Around 100 years ago when the Indian film industry began in Bombay (Mumbai today), it was considered taboo for Hindu and Islamic women to perform in public, according to the documentary “Shalom Bollywood.”
How did Indian film producers and actors get their movies scripted and cast for the silver screen without women? Male actors played the female roles. And based on the old film footage included in “Shalom Bollywood,” the result wasn’t pretty.
This documentary, which details the importance of Jewish Indian women in filling movie roles, doesn’t use the typical droll narration but instead applies a fun and at times tongue-in-cheek style of delivering information.
From the early history of how Jewish women (“Anglo Indians”) numbered only in the thousands but came from what the narrator calls a more “progressive community,” the documentary introduces viewers to various Bollywood actresses, including the silent-era queen of the 1920s, Sulochana, “the one with the beautiful eyes” — aka Ruby Myers.
“Shalom Bollywood” also introduces Miss Rose (Rose Ezra), Pramila (Esther Abraham), Ramola (Rachel Cohen), Arati Devi (Rachael Sofaer) and Nadira.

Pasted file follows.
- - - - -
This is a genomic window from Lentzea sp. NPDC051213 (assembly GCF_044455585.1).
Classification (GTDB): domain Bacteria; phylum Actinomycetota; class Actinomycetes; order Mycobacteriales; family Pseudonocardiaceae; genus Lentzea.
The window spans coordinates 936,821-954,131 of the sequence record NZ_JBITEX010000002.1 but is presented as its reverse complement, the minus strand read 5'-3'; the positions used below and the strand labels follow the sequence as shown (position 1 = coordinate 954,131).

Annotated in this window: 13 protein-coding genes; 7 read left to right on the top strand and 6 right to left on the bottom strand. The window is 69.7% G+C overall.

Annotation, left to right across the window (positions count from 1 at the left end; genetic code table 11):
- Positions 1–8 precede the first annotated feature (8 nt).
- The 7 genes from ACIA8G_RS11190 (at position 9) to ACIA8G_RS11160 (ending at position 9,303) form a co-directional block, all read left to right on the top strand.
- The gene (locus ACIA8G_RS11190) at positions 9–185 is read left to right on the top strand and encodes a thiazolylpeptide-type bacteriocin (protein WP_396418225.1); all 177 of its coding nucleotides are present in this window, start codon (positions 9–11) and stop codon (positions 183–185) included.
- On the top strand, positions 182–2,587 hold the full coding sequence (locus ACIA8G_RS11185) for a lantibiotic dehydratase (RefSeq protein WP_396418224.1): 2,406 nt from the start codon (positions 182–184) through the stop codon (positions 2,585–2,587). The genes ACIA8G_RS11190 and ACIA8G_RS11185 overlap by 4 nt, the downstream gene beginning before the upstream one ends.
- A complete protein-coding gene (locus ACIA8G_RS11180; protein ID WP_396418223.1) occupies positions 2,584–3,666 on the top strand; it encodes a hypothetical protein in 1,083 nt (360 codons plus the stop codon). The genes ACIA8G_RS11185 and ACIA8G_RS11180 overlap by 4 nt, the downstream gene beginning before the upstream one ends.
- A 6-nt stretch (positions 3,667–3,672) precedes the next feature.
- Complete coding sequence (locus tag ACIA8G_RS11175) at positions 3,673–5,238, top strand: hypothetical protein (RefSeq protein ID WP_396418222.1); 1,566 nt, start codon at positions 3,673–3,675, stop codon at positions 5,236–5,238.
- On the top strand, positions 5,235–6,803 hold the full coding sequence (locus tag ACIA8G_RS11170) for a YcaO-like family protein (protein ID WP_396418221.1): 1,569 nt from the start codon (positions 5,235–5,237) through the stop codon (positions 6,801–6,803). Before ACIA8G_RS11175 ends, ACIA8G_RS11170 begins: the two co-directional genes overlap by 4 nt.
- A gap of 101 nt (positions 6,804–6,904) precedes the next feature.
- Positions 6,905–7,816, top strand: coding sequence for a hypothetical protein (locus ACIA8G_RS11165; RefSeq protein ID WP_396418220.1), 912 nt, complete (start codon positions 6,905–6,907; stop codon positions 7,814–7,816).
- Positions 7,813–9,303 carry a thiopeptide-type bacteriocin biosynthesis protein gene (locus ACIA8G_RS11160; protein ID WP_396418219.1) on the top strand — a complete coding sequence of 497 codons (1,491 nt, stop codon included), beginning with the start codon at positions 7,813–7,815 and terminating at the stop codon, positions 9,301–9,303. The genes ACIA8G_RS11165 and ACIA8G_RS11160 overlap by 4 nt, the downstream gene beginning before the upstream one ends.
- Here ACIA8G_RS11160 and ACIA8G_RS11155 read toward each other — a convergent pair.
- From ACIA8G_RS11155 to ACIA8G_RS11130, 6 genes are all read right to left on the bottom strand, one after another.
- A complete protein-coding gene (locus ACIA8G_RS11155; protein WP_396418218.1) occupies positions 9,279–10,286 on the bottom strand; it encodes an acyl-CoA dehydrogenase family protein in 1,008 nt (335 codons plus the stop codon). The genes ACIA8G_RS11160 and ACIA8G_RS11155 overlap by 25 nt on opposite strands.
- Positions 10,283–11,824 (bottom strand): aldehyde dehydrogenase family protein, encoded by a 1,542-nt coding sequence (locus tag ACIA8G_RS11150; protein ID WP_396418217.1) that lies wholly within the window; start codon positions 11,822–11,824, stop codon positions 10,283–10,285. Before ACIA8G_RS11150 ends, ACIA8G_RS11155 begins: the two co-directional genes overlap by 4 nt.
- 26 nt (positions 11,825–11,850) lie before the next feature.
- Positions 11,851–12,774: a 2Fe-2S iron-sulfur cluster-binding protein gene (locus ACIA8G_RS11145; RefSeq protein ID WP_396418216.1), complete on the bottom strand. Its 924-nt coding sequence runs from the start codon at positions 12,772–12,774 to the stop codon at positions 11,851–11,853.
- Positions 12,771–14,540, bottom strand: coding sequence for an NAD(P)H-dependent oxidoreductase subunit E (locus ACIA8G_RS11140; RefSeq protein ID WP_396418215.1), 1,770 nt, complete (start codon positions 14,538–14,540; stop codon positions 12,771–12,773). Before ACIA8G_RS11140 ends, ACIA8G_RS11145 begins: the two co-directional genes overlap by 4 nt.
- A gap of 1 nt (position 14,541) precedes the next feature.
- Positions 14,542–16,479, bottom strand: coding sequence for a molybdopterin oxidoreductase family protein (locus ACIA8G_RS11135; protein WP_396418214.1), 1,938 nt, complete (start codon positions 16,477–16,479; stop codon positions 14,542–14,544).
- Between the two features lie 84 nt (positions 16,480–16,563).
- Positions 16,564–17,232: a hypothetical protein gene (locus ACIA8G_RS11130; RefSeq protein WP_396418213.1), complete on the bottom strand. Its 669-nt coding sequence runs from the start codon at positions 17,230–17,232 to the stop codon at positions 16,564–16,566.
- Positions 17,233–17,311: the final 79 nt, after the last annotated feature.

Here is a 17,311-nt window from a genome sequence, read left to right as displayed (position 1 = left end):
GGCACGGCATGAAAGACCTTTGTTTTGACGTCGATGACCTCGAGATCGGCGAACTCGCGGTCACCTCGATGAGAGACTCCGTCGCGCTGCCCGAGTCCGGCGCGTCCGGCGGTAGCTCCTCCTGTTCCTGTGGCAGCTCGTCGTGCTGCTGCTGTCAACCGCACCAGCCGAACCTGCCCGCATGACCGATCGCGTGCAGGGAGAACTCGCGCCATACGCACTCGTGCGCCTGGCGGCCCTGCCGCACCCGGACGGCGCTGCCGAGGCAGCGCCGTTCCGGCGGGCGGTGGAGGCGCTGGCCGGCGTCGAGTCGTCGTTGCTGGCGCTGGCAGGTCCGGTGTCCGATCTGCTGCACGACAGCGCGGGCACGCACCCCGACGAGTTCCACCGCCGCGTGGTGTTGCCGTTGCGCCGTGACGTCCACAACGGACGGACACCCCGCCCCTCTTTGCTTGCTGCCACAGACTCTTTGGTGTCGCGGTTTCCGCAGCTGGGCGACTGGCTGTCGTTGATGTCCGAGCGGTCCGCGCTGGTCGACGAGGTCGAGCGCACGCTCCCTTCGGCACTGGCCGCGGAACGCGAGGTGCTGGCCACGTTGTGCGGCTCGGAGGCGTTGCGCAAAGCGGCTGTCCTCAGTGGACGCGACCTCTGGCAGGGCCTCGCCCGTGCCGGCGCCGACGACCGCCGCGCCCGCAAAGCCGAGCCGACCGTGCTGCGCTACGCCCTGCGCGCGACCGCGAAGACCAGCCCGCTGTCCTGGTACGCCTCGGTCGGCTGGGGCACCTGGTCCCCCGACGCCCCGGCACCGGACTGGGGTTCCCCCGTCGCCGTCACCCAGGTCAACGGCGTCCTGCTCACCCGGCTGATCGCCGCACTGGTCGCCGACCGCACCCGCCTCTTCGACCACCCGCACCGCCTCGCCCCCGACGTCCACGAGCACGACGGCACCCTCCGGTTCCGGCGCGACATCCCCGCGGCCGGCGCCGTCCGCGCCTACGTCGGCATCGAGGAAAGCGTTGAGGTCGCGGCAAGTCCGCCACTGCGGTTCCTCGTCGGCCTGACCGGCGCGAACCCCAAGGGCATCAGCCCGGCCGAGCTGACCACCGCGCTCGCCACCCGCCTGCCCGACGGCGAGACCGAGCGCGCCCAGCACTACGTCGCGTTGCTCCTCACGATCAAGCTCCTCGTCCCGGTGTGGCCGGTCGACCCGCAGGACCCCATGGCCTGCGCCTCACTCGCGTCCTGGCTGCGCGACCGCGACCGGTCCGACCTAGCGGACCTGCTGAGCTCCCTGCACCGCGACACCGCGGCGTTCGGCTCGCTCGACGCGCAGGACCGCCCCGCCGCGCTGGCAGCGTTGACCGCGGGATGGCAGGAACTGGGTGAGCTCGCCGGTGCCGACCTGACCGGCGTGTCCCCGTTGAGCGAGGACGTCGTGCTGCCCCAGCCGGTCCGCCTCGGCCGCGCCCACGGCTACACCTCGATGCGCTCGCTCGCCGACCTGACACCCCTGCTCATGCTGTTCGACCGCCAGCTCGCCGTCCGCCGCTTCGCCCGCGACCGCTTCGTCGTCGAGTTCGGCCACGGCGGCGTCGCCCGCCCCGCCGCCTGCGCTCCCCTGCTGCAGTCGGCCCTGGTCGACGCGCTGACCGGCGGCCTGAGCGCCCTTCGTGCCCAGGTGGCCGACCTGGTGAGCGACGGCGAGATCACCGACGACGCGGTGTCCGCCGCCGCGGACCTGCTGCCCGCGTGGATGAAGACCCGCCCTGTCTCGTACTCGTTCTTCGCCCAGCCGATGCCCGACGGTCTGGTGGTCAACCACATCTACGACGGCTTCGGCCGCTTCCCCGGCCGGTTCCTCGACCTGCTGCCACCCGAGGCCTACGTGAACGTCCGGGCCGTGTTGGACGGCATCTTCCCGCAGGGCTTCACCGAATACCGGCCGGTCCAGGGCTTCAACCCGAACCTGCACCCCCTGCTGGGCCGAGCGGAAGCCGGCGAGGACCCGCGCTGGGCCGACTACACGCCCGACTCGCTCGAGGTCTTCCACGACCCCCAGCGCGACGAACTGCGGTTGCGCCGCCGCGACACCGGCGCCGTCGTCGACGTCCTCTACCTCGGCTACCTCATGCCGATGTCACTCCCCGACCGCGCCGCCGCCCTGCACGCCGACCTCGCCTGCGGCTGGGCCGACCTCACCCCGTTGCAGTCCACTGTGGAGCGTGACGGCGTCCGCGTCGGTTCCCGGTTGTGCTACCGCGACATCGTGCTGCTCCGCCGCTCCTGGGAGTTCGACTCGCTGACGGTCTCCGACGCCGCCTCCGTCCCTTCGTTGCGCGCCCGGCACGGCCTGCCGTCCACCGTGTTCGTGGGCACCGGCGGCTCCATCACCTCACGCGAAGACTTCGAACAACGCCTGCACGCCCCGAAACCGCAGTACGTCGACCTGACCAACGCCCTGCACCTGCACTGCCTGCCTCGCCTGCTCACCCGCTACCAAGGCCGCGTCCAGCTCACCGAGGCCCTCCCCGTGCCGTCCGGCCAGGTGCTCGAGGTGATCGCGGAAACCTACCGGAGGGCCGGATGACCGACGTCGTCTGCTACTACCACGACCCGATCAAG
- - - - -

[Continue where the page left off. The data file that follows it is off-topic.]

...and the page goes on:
Jewish contributions in Bollywood have been many. The first “talkie” in 1931 was written by a religious Jew, David Joseph Penkar. Jews had many firsts in Bollywood and are still active in all aspects of the film industry, not just in front of the camera as they were originally.
This documentary by Danny Ben-Moshe is a fabulous gem worth a trip to the theater. It’s worth a few eyebrow-raising laughs to learn a few nuggets to share at the watercooler or over coffee.
There are so many interesting nuggets of information not only about the Jewish role in Indian film, but also about Bollywood and its transition from the first film to what it has become today.
Atlanta Jewish Film Festival screenings: Jan. 28, 3:25 p.m., Perimeter Pointe; Feb. 3, 6:05 p.m., Tara; Feb. 6, 7 p.m., Springs